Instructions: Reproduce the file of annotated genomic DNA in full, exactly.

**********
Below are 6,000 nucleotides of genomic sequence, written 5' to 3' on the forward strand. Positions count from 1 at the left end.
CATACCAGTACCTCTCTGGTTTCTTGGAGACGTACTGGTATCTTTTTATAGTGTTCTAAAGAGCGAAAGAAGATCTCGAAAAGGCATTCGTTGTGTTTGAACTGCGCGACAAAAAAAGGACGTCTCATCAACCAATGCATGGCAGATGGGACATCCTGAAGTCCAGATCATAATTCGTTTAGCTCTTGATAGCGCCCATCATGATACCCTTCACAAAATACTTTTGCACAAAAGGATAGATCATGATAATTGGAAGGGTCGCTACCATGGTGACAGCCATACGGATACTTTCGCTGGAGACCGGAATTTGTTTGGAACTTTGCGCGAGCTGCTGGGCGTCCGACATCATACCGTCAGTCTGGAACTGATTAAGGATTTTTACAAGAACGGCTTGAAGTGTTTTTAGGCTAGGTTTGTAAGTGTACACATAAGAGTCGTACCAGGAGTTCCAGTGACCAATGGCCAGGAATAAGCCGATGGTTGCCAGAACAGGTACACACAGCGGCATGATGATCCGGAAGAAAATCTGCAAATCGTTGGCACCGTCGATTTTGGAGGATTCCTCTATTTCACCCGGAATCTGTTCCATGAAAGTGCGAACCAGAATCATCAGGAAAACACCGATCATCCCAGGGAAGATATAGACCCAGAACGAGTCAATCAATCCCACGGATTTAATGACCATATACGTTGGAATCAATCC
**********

Below are 6,000 nucleotides of genomic sequence, written 5' to 3' on the forward strand. Positions count from 1 at the left end.
CATACCAGTACCTCTCTGGTTTCTTGGAGACGTACTGGTATCTTTTTATAGTGTTCTAAAGAGCGAAAGAAGATCTCGAAAAGGCATTCGTTGTGTTTGAACTGCGCGACAAAAAAAGGACGTCTCATCAACCAATGCATGGCAGATGGGACATCCTGAAGTCCAGATCATAATTCGTTTAGCTCTTGATAGCGCCCATCATGATACCCTTCACAAAATACTTTTGCACAAAAGGATAGATCATGATAATTGGAAGGGTCGCTACCATGGTGACAGCCATACGGATACTTTCGCTGGAGACCGGAATTTGTTTGGAACTTTGCGCGAGCTGCTGGGCGTCCGACATCATACCGTCAGTCTGGAACTGATTAAGGATTTTTACAAGAACGGCTTGAAGTGTTTTTAGGCTAGGTTTGTAAGTGTACACATAAGAGTCGTACCAGGAGTTCCAGTGACCAATGGCCAGGAATAAGCCGATGGTTGCCAGAACAGGTACACACAGCGGCATGATGATCCGGAAGAAAATCTGCAAATCGTTGGCACCGTCGATTTTGGAGGATTCCTCTATTTCACCCGGAATCTGTTCCATGAAAGTGCGAACCAGAATCATCAGGAAAACACCGATCATCCCAGGGAAGATATAGACCCAGAACGAGTCAATCAATCCCACGGATTTAATGACCATATACGTTGGAATCAATCC